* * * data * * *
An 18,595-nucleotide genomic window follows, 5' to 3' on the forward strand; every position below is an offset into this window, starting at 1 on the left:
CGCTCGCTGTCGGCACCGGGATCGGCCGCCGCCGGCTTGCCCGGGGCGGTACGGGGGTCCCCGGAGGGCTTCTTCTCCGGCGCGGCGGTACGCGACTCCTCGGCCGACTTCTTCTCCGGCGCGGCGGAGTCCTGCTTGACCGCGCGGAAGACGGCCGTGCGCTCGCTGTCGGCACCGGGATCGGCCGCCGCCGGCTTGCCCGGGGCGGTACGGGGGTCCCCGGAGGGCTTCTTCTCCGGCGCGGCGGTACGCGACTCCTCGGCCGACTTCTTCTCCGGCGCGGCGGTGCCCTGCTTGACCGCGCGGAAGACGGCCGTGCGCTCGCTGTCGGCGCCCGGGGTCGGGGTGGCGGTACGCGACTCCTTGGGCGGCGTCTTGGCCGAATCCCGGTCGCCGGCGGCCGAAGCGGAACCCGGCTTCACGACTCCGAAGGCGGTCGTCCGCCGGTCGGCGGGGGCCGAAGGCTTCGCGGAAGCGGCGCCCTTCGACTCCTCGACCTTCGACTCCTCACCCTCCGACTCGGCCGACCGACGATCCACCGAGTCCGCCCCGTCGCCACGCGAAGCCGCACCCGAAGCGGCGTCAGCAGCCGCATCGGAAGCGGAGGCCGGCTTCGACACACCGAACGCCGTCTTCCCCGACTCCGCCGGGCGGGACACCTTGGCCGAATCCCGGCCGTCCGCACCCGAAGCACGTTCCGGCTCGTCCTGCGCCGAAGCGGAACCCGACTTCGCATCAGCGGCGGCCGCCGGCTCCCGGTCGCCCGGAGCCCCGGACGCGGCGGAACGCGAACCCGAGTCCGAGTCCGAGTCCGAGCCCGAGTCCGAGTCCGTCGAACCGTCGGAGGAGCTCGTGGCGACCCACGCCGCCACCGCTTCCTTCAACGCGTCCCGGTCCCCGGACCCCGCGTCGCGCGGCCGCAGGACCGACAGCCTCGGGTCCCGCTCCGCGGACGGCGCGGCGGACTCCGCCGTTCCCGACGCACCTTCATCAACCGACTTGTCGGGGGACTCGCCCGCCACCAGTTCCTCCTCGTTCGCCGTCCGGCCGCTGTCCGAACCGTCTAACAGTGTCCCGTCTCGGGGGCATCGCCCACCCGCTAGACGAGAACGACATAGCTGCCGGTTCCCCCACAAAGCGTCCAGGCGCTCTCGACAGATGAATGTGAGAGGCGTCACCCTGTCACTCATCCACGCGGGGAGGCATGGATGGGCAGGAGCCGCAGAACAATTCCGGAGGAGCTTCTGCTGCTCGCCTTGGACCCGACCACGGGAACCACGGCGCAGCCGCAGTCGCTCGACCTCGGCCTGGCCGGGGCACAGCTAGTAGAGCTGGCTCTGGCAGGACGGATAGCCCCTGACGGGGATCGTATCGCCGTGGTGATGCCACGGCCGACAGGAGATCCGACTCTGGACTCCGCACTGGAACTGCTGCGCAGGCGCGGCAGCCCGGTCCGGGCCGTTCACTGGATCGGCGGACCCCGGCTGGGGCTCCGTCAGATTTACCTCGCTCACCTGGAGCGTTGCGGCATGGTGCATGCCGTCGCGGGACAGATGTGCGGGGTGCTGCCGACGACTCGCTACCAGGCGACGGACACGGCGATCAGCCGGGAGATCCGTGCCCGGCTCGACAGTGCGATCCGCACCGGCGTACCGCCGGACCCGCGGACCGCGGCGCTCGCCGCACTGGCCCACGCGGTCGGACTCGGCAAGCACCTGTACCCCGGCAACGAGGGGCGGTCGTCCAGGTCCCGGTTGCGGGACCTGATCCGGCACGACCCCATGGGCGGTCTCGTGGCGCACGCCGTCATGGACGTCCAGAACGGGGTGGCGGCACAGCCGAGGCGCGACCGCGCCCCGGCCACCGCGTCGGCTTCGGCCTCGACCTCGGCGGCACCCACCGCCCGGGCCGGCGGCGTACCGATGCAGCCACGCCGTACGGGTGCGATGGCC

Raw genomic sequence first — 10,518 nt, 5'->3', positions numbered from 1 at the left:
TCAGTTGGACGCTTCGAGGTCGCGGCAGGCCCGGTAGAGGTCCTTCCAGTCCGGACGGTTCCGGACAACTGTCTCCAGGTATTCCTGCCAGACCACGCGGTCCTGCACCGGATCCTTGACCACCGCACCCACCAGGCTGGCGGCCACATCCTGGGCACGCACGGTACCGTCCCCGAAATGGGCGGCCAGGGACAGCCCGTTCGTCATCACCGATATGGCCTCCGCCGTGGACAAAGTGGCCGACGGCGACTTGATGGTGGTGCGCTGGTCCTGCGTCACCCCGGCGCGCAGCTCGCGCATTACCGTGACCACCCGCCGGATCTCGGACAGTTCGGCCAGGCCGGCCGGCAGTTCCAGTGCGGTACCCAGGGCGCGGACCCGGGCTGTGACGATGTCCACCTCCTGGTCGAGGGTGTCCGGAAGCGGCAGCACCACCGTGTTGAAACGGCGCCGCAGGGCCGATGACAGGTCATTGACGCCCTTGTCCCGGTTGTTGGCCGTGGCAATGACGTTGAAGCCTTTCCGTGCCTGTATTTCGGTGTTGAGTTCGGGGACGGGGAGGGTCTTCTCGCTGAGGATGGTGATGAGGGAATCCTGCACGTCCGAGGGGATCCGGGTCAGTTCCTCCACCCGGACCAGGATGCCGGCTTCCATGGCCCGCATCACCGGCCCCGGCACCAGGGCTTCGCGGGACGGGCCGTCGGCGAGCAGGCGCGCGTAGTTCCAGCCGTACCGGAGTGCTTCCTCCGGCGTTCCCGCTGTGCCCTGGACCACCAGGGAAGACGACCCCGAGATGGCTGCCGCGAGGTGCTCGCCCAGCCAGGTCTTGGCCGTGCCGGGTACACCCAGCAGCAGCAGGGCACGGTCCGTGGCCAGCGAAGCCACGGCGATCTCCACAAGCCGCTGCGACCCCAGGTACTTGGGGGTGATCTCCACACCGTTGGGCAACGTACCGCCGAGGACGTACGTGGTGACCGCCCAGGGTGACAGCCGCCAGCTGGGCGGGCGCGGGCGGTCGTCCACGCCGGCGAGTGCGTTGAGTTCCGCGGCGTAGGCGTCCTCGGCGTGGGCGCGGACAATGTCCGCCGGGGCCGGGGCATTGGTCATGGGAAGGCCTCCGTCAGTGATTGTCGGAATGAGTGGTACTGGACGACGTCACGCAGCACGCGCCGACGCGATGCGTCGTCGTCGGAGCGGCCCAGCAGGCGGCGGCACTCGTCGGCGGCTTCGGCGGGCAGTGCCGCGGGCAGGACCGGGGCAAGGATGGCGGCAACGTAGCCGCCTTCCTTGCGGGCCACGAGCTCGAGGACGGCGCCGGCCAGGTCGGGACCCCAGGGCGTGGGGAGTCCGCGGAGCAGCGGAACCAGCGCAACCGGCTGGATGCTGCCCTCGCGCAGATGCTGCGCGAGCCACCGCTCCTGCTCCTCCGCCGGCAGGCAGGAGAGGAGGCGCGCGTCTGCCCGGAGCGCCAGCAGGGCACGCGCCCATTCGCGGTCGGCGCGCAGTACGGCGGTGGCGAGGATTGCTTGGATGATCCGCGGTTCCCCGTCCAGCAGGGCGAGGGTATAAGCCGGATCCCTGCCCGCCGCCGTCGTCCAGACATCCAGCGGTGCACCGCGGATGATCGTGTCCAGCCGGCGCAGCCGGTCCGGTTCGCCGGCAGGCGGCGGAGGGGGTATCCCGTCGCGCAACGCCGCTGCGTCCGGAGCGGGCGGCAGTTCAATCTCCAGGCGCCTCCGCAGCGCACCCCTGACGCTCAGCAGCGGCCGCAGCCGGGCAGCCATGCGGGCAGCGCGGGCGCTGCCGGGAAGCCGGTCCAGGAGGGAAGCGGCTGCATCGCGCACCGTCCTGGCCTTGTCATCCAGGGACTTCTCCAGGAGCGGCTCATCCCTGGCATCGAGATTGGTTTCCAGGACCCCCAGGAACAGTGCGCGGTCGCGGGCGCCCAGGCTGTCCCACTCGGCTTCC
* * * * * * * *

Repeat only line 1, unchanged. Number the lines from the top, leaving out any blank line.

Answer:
An 18,595-nucleotide genomic window follows, 5' to 3' on the forward strand; every position below is an offset into this window, starting at 1 on the left: